It’s been widely reported that for many Millennials, “30 is the new 20,” with many delaying major life milestones, like full-time employment, marriage and having children. However, new data from the American Express Spending & Savings Tracker suggests that as the economy continues to recover, Millennials will make 2015 a year of major purchases and life experiences.

With the generation becoming a little older and perhaps wiser, the American Express survey finds that Millennials, defined as young adults age 18-34, say they’re more likely than older generations to experience major life milestones in 2015 (56% vs. 33% Gen X, 20% Baby Boomers) and make a big ticket purchase, like a new home or car (59% vs. 43% Gen X, 34% Baby Boomers).

This could be the year that Millennials start shedding the image of living too long in their parents’ home, being delayed in finding a real career path and becoming truly independent. “Now, with an improving economy, the country’s 80 million Millennials say they will be wielding their wallets, a trend that will create an interesting new dynamic for retailers,” said David Rabkin, Senior Vice President of Consumer Lending Products, AmEx.

75% of Millennials say they expect to take a leisure trip in 2015, which is even more than Gen X (68%) and Baby Boomers (59%). Importantly, 33% of Millennials say they plan to buy a car this year, 27% will start a new job and 25% will buy a house or condo, while 23% expect to move to a new residence. Also in the major retail purchase area—22% expect to purchase a major household appliance in 2015.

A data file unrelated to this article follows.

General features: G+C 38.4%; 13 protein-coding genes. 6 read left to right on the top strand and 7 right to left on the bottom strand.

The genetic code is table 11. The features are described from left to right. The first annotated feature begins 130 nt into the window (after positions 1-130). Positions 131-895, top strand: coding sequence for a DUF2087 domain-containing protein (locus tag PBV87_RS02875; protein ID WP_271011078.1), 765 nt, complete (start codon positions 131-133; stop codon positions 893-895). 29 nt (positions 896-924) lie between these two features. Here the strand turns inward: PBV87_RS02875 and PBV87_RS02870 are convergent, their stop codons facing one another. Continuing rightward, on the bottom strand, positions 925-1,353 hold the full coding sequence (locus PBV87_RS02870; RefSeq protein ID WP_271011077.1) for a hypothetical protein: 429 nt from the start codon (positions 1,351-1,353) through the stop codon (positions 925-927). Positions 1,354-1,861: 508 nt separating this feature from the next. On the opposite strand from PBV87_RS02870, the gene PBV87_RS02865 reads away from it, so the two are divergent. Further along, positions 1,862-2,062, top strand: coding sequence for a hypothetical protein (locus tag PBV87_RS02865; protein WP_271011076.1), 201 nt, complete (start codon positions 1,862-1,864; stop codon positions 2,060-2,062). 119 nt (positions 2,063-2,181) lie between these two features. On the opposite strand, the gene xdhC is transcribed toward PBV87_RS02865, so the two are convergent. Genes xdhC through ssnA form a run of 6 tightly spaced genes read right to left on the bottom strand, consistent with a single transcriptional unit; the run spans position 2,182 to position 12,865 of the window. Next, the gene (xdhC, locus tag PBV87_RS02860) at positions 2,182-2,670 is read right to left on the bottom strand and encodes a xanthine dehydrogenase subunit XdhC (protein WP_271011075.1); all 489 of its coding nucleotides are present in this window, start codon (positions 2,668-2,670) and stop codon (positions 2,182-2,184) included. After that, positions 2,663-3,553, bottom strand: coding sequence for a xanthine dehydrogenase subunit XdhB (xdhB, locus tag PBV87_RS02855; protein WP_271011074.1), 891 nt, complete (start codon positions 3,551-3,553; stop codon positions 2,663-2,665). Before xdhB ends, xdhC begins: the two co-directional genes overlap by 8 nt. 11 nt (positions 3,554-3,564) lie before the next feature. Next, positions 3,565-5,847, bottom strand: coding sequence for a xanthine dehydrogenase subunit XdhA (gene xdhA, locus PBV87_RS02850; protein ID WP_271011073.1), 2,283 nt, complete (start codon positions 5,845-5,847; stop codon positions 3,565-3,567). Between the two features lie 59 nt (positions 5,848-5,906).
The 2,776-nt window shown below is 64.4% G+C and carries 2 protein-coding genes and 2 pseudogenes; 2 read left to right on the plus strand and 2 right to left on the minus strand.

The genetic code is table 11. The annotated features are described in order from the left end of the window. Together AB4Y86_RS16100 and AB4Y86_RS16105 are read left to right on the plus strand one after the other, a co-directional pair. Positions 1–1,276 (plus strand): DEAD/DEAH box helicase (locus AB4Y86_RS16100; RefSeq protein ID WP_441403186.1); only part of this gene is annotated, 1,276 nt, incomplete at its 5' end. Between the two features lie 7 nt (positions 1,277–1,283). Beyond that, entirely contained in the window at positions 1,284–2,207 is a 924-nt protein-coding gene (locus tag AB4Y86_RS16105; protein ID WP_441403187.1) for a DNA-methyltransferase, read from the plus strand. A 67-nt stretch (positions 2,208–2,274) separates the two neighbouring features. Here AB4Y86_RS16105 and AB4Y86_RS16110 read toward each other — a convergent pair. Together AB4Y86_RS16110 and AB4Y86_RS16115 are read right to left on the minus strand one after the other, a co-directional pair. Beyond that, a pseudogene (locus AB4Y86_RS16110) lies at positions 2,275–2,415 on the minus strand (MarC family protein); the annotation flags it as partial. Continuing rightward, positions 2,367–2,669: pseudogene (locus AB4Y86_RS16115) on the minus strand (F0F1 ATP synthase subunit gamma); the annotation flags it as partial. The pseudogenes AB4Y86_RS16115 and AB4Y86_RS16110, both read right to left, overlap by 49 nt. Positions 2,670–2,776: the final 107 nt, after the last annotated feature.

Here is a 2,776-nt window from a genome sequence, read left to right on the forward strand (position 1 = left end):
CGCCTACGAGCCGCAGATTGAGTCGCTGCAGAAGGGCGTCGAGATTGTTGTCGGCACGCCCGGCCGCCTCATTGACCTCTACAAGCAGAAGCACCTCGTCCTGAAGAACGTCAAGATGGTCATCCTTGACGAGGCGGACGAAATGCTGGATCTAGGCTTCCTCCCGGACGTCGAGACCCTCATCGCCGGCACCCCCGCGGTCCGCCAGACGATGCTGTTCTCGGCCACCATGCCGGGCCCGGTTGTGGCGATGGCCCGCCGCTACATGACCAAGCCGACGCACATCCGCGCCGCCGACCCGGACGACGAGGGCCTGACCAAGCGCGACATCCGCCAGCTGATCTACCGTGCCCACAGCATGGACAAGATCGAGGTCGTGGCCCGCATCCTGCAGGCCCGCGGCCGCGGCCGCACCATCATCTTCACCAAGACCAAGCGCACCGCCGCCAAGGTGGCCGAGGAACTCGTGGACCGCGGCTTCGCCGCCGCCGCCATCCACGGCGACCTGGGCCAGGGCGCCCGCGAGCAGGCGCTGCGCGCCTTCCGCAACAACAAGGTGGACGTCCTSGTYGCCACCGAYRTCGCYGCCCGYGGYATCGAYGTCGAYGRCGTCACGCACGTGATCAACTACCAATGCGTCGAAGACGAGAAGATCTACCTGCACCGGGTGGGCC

How many will make their mothers happy by getting married? The survey found that 5% of Millennials expect to hear wedding bells this year. Still, that’s more than the 2% for both Gen Xers and Baby Boomers.

For Americans of all generations, the AmEx research says 2015 may be a good year, with more consumers feeling optimistic about their future finances (43% vs. 40% in 2014, 35% in 2012). Saving money still remains the top New Year’s resolution (58% vs. 33% in 2013), but the average amount Americans plan to save is slightly down from last year ($11,292 vs. $12,464 in 2014). Most (52%) plan to save from their primary income, while 23% plan to pare back on little luxuries (like morning lattes and manicures) and 20% plan to sell some unwanted items online.

Here’s a strange factoid from the survey: A majority of consumers say they’ll keep their savings at a local bank (57% vs. 55% in 2014) but more than half of those who keep their savings in cash plan to hide bills in a secret location at home (53%).